The cruelest punishment imaginable,” said the Viennese modernist architect Adolf Loos, “would be to be locked up in a prison cell decorated by Josef Hoffmann.”

Contemporaries though they were, the two design legends were at conceptual sword points: Loos was a radical purist and minimalist, Hoffmann part of the exuberant Secessionist school around Koloman Moser and Gustav Klimt. History makes a habit of revising the acidic judgments of contemporary rivals, and today most of us would gladly spend time surrounded by Hoffmann’s charming, and still provocative, designs.

And now we can: Through October, there is a unique opportunity to walk into Hoffmann’s world at a special MAK (Museum of Applied Arts) exhibition in his family home in Brtnice, just over the border in what is now Czechia. Hoffmann loved his parents’ old and spacious house dominating the námestí Svobody, the town’s main square (a very un-square Platz, typical for old Austrian Moravia) and kept it as his summer retreat until the Benes Decrees forced all “Germans” (German-speaking Czechs) out of Czechoslovakia in 1945-46.

The exhibition “Josef Hoffmann – Koloman Moser” by MAK curator Rainald Franz celebrates one of the greatest partnerships in the golden age of Viennese design. Both creative and business partners, the disciplined Hoffmann and the ardent Moser worked together for decades until Moser’s early death in 1918 of the Spanish ‘flu that also claimed Klimt and Egon Schiele. Hoffmann was a trained architect who could sketch beautifully, Moser a bold expressionist painter who loved design. Together they created the magical world on display in Brtnice.

Socialist benign neglect

This solid merchant’s house became the birthplace of the legendary Wiener Werkstätte (Viennese Workshops), at their peak a global lifestyle brand with stores in Zürich and New York. Changing tastes and the Depression forced the original WW into bankruptcy in 1932. After some bitter trademark wrangling in the early 2000s, two successors emerged to offer occasionally lovely, occasionally kitschy wares in the city today.

In Brtnice, their regular, arched rooms are decorated with Hoffmann’s signature motifs, a charming fusion of classic rural decoration and disciplined modernist -geometry. And thanks to the post war communist government’s chronic lack of funds for “improvements,” the house was used as a socialist workers’ club and the town library and left largely untouched.

Importantly for the exhibition, Hoffmann used the house as his Versuchswerkstatt (test lab) for many of his ideas, which he meticulously photo-documented.­­“A gift for us curators,” sighed Franz happily. One small, vaulted corner offers a Wiener Werkstätte panorama in miniature: Hoffmann’s severely abstract motif for the Cabaret Fledermaus, Moser’s charmingly lascivious poster for the 1899 Secession, a delicate little side-table of Shaker-like simplicity and sinuous wine glasses fit to turn Grüner Veltliner into nectar. And a woodcut print of Moser himself, the radical designer looking more like a benevolent provincial bank manager.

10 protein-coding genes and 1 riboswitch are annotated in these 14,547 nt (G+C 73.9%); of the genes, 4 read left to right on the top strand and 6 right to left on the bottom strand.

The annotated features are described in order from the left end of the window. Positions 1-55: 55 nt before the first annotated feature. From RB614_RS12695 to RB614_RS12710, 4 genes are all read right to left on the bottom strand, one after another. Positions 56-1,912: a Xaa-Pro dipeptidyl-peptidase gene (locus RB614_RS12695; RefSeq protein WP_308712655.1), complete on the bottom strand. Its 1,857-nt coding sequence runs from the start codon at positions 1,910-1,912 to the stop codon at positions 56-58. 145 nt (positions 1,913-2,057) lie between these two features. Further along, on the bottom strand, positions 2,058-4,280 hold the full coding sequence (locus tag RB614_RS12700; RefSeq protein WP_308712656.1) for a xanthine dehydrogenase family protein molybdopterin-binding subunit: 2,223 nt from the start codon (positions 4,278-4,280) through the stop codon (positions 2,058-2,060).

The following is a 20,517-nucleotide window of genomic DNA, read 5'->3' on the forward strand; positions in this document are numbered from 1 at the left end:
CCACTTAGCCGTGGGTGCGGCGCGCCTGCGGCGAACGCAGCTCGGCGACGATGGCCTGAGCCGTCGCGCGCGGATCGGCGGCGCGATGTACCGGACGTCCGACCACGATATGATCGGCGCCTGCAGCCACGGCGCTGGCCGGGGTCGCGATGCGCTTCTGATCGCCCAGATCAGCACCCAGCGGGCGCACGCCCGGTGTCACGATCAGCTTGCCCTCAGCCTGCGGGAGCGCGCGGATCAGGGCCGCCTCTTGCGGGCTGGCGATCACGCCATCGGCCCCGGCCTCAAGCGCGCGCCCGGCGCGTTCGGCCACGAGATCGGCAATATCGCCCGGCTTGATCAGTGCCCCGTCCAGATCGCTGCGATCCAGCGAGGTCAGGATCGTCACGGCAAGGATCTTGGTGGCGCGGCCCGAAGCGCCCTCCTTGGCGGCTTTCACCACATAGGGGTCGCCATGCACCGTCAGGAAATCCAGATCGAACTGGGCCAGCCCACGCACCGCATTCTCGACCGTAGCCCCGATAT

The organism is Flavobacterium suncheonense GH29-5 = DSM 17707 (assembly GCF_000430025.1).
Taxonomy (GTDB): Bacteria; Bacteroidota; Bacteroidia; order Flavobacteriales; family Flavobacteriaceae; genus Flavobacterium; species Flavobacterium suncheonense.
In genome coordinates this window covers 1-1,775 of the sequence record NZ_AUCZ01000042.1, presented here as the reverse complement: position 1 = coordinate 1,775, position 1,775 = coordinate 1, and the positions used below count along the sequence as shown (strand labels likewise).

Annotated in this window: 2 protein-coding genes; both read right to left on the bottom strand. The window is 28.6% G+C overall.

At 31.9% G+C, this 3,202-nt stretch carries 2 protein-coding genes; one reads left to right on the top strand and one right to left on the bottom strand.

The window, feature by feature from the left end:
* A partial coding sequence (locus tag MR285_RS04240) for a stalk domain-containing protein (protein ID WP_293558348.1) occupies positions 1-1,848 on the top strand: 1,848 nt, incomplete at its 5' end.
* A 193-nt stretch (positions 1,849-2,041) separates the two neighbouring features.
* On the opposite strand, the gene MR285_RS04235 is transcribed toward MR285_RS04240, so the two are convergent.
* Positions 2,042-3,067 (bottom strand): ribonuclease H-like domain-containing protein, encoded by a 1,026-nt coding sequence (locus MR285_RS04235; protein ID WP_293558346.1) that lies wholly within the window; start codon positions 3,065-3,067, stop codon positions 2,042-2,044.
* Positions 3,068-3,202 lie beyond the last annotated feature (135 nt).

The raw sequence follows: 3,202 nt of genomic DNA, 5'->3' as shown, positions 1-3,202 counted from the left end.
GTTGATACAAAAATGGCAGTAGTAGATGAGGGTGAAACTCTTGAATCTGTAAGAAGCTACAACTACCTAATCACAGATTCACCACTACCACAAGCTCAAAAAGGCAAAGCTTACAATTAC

The distinctive Wiener Werkstätte was both uniquely Viennese and part of a pan-European movement. Hoffmann was often in London and Glasgow, where he worked closely with the great British art nouveau designer Rennie Mackintosh. The characteristic pierced metal tableware (vases, baskets etc.), so “typically” Wiener Werkstätte, owes much to the Glasgow school. This exhibition is a rare opportunity to make these connections, and spend a few hours pleasantly incarcerated in the enchanted world of Hoffmann and Moser – with the stony Adolf Loos no longer around to spoil the fun.

Through Oct 28, Josef Hoffmann Museum. Náměstí Svobody 263, 588 32 Brtnice, Czechia. Open daily in Jul/Aug, 10:00-17:00. mak.at

 

Getting there

Take the A22 across the Danube and head toward Stockerau and Krems. Stay on that route, which morphs into the 303 to Hollabrunn, crossing into Czechia at Kleinhaugsdorf. Warning: True aesthetes may get a severe shock at the border just before Znojmo, possibly the nastiest piece of sub-Disney kitsch on the planet. Consider it a contrast for the pleasures to come. Through Znojmo, stay on the Czech 38 (E59) toward Jihlava, turning right at Stonarov to Brtnice (NOT to Brtnicka a few minutes earlier). You can reward your cultural exertions at the Radnicni (town hall) Restaurace across the charming little bridge opposite Hoffmann’s house. A pleasant courtyard with good beer of course, Polévka dne (soup of the day) and a menu for less than CK 100, (€5)